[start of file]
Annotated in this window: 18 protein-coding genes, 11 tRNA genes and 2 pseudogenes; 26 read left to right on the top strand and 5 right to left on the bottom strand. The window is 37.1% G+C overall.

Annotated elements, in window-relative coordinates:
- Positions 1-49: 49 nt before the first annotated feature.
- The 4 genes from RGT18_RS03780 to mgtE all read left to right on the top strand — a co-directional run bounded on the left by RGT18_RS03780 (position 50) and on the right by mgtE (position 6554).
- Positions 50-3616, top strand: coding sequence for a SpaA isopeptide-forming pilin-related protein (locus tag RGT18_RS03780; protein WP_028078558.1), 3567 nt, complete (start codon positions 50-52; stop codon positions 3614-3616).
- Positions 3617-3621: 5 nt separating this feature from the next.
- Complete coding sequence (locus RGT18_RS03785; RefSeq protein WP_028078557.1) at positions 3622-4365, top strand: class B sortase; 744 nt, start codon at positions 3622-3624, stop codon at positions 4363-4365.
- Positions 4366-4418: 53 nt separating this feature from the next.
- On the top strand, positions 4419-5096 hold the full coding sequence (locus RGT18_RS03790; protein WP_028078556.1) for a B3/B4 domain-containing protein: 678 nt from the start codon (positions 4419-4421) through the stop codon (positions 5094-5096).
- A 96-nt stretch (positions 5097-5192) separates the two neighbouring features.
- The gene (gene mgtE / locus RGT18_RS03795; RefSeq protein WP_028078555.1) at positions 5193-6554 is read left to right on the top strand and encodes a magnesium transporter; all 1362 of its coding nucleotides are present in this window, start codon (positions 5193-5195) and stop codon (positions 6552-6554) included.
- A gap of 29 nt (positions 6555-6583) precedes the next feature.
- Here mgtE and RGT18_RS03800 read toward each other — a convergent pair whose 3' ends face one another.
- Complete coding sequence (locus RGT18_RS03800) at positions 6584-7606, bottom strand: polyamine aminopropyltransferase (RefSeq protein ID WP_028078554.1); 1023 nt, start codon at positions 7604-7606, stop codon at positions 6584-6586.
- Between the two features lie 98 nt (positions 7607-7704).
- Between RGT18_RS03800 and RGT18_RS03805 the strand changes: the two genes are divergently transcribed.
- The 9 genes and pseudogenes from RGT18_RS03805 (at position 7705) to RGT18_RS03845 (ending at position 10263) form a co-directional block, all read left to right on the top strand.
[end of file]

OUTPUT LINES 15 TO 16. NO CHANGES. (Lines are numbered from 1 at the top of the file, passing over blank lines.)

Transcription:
- Between the two features lie 98 nt (positions 7607-7704).
- Between RGT18_RS03800 and RGT18_RS03805 the strand changes: the two genes are divergently transcribed.